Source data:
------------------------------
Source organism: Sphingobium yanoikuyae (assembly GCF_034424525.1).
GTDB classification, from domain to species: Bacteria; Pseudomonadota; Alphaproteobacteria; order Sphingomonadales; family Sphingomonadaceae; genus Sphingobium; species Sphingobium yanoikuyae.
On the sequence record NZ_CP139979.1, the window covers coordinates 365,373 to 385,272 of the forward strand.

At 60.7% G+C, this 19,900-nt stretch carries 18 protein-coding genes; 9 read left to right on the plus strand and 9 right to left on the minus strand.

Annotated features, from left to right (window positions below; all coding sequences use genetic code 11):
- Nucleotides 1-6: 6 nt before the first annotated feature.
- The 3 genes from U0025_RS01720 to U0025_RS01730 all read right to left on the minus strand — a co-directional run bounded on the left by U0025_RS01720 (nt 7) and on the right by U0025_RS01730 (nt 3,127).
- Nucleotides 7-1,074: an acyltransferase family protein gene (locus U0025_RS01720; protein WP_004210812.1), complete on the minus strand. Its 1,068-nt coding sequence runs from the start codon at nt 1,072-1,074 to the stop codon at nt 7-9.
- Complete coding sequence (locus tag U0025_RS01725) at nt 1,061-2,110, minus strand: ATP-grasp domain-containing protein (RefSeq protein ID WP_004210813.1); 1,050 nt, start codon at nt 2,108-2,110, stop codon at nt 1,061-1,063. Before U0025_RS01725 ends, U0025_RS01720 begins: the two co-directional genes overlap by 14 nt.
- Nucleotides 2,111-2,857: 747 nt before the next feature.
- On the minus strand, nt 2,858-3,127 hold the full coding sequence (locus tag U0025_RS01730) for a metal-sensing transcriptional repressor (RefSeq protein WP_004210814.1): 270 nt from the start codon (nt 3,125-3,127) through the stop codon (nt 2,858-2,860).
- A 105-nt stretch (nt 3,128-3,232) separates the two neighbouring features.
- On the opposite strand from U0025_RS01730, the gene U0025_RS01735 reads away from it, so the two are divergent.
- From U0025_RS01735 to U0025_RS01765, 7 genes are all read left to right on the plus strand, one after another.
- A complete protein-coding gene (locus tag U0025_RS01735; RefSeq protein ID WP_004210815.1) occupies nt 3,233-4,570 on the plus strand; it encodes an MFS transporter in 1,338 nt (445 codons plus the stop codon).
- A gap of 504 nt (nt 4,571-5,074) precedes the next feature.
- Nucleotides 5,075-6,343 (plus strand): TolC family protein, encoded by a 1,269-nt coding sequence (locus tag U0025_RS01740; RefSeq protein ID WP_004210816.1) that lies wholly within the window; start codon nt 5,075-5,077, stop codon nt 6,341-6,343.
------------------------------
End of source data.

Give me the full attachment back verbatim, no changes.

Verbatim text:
Source organism: Sphingobium yanoikuyae (assembly GCF_034424525.1).
GTDB classification, from domain to species: Bacteria; Pseudomonadota; Alphaproteobacteria; order Sphingomonadales; family Sphingomonadaceae; genus Sphingobium; species Sphingobium yanoikuyae.
On the sequence record NZ_CP139979.1, the window covers coordinates 365,373 to 385,272 of the forward strand.

At 60.7% G+C, this 19,900-nt stretch carries 18 protein-coding genes; 9 read left to right on the plus strand and 9 right to left on the minus strand.

Annotated features, from left to right (window positions below; all coding sequences use genetic code 11):
- Nucleotides 1-6: 6 nt before the first annotated feature.
- The 3 genes from U0025_RS01720 to U0025_RS01730 all read right to left on the minus strand — a co-directional run bounded on the left by U0025_RS01720 (nt 7) and on the right by U0025_RS01730 (nt 3,127).
- Nucleotides 7-1,074: an acyltransferase family protein gene (locus U0025_RS01720; protein WP_004210812.1), complete on the minus strand. Its 1,068-nt coding sequence runs from the start codon at nt 1,072-1,074 to the stop codon at nt 7-9.
- Complete coding sequence (locus tag U0025_RS01725) at nt 1,061-2,110, minus strand: ATP-grasp domain-containing protein (RefSeq protein ID WP_004210813.1); 1,050 nt, start codon at nt 2,108-2,110, stop codon at nt 1,061-1,063. Before U0025_RS01725 ends, U0025_RS01720 begins: the two co-directional genes overlap by 14 nt.
- Nucleotides 2,111-2,857: 747 nt before the next feature.
- On the minus strand, nt 2,858-3,127 hold the full coding sequence (locus tag U0025_RS01730) for a metal-sensing transcriptional repressor (RefSeq protein WP_004210814.1): 270 nt from the start codon (nt 3,125-3,127) through the stop codon (nt 2,858-2,860).
- A 105-nt stretch (nt 3,128-3,232) separates the two neighbouring features.
- On the opposite strand from U0025_RS01730, the gene U0025_RS01735 reads away from it, so the two are divergent.
- From U0025_RS01735 to U0025_RS01765, 7 genes are all read left to right on the plus strand, one after another.
- A complete protein-coding gene (locus tag U0025_RS01735; RefSeq protein ID WP_004210815.1) occupies nt 3,233-4,570 on the plus strand; it encodes an MFS transporter in 1,338 nt (445 codons plus the stop codon).
- A gap of 504 nt (nt 4,571-5,074) precedes the next feature.
- Nucleotides 5,075-6,343 (plus strand): TolC family protein, encoded by a 1,269-nt coding sequence (locus tag U0025_RS01740; RefSeq protein ID WP_004210816.1) that lies wholly within the window; start codon nt 5,075-5,077, stop codon nt 6,341-6,343.